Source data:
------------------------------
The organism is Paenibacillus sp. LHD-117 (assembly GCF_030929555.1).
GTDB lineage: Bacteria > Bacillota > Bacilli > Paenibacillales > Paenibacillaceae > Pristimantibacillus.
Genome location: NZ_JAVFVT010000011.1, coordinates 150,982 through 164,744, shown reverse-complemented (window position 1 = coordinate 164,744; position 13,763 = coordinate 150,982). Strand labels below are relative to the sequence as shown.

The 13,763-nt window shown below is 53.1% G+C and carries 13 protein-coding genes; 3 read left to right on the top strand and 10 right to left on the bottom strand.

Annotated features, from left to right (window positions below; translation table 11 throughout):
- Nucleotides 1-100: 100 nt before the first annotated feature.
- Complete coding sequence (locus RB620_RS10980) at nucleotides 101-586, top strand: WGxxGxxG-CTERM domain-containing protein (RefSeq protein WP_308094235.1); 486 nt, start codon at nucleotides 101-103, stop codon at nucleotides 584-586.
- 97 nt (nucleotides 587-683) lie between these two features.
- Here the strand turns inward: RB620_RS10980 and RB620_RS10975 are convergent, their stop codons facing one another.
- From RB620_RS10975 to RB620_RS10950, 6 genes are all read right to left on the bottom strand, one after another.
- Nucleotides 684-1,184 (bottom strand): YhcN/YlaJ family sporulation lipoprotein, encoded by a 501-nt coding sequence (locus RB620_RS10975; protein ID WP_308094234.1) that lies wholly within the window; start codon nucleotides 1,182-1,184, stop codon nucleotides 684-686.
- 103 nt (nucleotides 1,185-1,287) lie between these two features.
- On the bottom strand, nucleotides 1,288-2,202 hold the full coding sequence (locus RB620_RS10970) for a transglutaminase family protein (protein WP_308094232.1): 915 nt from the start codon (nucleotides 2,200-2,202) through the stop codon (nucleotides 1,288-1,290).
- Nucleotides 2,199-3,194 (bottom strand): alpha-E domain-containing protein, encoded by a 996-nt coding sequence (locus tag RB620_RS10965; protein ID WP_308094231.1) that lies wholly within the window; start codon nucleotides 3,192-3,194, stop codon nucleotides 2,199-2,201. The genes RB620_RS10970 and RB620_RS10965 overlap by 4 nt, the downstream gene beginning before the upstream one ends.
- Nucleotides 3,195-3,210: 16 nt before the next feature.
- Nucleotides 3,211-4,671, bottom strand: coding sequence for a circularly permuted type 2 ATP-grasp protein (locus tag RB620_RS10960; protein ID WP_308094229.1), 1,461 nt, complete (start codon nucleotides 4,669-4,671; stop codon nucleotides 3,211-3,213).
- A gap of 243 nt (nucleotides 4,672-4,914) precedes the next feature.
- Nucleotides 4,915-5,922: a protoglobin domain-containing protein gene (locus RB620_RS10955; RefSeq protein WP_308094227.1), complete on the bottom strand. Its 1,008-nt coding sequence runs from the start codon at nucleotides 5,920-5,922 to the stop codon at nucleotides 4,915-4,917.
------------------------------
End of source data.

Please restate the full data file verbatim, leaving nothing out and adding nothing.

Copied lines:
The organism is Paenibacillus sp. LHD-117 (assembly GCF_030929555.1).
GTDB lineage: Bacteria > Bacillota > Bacilli > Paenibacillales > Paenibacillaceae > Pristimantibacillus.
Genome location: NZ_JAVFVT010000011.1, coordinates 150,982 through 164,744, shown reverse-complemented (window position 1 = coordinate 164,744; position 13,763 = coordinate 150,982). Strand labels below are relative to the sequence as shown.

The 13,763-nt window shown below is 53.1% G+C and carries 13 protein-coding genes; 3 read left to right on the top strand and 10 right to left on the bottom strand.

Annotated features, from left to right (window positions below; translation table 11 throughout):
- Nucleotides 1-100: 100 nt before the first annotated feature.
- Complete coding sequence (locus RB620_RS10980) at nucleotides 101-586, top strand: WGxxGxxG-CTERM domain-containing protein (RefSeq protein WP_308094235.1); 486 nt, start codon at nucleotides 101-103, stop codon at nucleotides 584-586.
- 97 nt (nucleotides 587-683) lie between these two features.
- Here the strand turns inward: RB620_RS10980 and RB620_RS10975 are convergent, their stop codons facing one another.
- From RB620_RS10975 to RB620_RS10950, 6 genes are all read right to left on the bottom strand, one after another.
- Nucleotides 684-1,184 (bottom strand): YhcN/YlaJ family sporulation lipoprotein, encoded by a 501-nt coding sequence (locus RB620_RS10975; protein ID WP_308094234.1) that lies wholly within the window; start codon nucleotides 1,182-1,184, stop codon nucleotides 684-686.
- 103 nt (nucleotides 1,185-1,287) lie between these two features.
- On the bottom strand, nucleotides 1,288-2,202 hold the full coding sequence (locus RB620_RS10970) for a transglutaminase family protein (protein WP_308094232.1): 915 nt from the start codon (nucleotides 2,200-2,202) through the stop codon (nucleotides 1,288-1,290).
- Nucleotides 2,199-3,194 (bottom strand): alpha-E domain-containing protein, encoded by a 996-nt coding sequence (locus tag RB620_RS10965; protein ID WP_308094231.1) that lies wholly within the window; start codon nucleotides 3,192-3,194, stop codon nucleotides 2,199-2,201. The genes RB620_RS10970 and RB620_RS10965 overlap by 4 nt, the downstream gene beginning before the upstream one ends.
- Nucleotides 3,195-3,210: 16 nt before the next feature.
- Nucleotides 3,211-4,671, bottom strand: coding sequence for a circularly permuted type 2 ATP-grasp protein (locus tag RB620_RS10960; protein ID WP_308094229.1), 1,461 nt, complete (start codon nucleotides 4,669-4,671; stop codon nucleotides 3,211-3,213).
- A gap of 243 nt (nucleotides 4,672-4,914) precedes the next feature.
- Nucleotides 4,915-5,922: a protoglobin domain-containing protein gene (locus RB620_RS10955; RefSeq protein WP_308094227.1), complete on the bottom strand. Its 1,008-nt coding sequence runs from the start codon at nucleotides 5,920-5,922 to the stop codon at nucleotides 4,915-4,917.